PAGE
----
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How to Think Defensively

In 1974, on my first day in advertising at Doyle Dane Bernbach, the Management Supervisor (who is now Chairman of Chanel) on my account (S.O.S. Soap Pads) called me into his office.  He said, “Here’s the most important thing you need to know about being an account executive – you can’t make points for doing your job well, you can only lose points for screwing up.”

It took me a while to get over the initial shock of this rather jolting introduction into account management.  But, I came to realize that what he was saying was that it was my responsibility to make sure that everything ran smoothly so the client could be focused on the positive things that the agency was bringing to the relationship, and not get distracted by mistakes and errors.

I took the lesson to heart and re-defined his remarks to a focus on what I called “thinking defensively”. In a nutshell, what this means is to assume that anything could go wrong, and to have a back-up plan to deal with it.

Thinking defensively is really an attitude more than anything else. And in your role of account manager, it can manifest itself in innumerable ways. But here are a bunch of examples to illustrate what I mean.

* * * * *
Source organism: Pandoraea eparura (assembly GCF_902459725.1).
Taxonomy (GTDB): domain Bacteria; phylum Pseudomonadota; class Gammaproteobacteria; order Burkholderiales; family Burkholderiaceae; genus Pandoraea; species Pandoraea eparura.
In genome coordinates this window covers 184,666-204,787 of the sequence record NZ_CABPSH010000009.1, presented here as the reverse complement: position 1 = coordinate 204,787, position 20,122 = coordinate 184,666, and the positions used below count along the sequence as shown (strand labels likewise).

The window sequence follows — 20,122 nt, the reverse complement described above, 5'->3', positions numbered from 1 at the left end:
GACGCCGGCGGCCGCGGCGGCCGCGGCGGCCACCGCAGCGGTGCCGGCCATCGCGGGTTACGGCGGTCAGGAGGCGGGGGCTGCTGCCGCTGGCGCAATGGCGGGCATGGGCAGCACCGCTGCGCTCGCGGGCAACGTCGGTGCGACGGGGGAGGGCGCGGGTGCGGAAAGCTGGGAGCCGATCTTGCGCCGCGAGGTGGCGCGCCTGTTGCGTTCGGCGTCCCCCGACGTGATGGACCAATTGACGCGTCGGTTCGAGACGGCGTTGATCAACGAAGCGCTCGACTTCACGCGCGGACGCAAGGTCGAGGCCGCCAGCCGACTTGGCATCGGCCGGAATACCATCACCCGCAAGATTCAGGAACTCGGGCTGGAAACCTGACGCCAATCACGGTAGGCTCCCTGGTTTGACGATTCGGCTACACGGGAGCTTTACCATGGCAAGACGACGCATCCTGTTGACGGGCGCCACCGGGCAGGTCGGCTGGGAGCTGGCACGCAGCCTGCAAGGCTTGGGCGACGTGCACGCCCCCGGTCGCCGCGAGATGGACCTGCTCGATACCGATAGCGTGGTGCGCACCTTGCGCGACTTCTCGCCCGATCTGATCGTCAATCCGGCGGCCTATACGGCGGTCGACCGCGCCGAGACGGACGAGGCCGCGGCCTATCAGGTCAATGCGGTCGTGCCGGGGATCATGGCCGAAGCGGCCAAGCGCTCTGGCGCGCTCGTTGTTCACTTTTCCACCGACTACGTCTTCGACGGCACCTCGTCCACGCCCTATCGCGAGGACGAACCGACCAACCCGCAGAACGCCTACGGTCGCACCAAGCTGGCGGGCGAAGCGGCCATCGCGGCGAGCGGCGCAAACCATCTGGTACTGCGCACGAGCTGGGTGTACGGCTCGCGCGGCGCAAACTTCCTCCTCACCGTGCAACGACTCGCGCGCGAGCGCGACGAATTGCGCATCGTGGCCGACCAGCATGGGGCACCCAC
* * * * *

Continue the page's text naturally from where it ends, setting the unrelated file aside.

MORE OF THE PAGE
• If you’re traveling to the client by plane, have a contingency travel plan in case the flight gets delayed /cancelled or the car doesn’t show up.  

• Assume that the A/V equipment won’t work and the tape/CD will be faulty.  Have back ups.

• Provide your team with the latest information about the client’s business category trends, competitive strategy just in case they get asked about it by the client in a meeting.

• Bring everything you might possibly need to a client meeting (past work, copies of the strategy, media plan, last conference reports, etc.) just in case it might be needed.

• Have everyone’s phone numbers (home, cell, office) handy in case you need to reach someone unexpectedly.

• Know how the client’s stock is doing and what’s going on in the category.  It will always give you something to talk about with the client during conversation lulls or pregnant pauses.

• For internal meetings, make sure everyone attending knows the agenda, where the meeting is, who will be there and how long it will last.

I think you get the picture.

 

Bruce Kelley

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